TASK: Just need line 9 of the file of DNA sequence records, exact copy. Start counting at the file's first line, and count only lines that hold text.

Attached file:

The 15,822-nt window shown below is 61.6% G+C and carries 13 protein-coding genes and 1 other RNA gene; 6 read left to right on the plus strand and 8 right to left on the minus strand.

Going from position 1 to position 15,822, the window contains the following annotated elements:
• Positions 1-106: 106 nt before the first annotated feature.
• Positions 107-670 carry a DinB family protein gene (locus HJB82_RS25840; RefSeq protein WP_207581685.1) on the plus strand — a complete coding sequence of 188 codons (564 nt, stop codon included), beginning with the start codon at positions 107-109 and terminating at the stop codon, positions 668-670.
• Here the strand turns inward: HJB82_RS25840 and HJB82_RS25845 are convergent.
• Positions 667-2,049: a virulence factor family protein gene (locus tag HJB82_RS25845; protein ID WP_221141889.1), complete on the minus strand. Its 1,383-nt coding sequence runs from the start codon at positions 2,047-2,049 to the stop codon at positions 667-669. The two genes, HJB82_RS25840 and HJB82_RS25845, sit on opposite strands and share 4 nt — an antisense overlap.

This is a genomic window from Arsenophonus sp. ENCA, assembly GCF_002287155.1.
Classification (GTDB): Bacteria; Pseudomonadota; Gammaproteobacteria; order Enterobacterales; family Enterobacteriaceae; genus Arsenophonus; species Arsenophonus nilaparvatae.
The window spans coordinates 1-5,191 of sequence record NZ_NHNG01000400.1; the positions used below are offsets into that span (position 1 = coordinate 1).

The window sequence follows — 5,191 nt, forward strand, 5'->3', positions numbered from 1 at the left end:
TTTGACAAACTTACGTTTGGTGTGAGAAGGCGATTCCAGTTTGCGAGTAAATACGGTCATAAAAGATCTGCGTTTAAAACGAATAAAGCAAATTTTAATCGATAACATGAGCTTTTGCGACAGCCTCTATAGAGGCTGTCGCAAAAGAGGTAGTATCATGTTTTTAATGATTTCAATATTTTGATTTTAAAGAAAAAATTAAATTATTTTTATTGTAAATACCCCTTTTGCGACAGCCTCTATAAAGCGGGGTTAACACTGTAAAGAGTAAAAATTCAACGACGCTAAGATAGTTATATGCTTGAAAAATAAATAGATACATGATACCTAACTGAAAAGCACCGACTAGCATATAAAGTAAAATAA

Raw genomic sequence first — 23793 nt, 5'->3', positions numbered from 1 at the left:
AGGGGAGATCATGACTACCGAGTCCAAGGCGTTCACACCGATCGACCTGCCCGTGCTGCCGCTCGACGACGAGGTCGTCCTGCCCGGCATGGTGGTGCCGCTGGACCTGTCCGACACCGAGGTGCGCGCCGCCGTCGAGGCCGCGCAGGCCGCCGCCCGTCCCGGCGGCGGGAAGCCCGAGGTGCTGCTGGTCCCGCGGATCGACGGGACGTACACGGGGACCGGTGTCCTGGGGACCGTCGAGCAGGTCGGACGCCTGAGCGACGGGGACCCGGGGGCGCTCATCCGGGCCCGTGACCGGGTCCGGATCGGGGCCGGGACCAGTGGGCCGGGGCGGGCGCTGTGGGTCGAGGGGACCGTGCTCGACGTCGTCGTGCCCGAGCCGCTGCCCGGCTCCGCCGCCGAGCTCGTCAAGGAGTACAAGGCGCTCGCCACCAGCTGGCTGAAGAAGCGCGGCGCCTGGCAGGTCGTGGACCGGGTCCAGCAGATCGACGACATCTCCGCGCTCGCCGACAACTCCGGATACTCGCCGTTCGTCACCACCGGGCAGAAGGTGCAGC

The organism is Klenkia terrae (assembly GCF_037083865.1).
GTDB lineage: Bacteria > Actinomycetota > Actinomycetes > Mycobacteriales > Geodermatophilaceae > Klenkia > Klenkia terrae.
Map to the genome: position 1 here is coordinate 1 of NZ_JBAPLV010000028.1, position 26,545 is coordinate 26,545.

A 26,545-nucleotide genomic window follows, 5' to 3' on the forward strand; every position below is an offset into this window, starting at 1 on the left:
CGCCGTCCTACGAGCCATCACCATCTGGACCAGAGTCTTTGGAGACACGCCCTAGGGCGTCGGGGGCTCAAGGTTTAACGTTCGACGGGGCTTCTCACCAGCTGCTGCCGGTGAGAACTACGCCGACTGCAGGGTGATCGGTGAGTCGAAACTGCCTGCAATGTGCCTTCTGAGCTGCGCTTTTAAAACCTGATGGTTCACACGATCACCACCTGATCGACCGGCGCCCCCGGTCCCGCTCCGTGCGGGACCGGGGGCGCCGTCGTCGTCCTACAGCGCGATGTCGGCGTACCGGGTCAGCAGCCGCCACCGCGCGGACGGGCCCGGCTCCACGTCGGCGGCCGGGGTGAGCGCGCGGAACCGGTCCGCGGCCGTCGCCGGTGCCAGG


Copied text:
The window spans coordinates 1-5,191 of sequence record NZ_NHNG01000400.1; the positions used below are offsets into that span (position 1 = coordinate 1).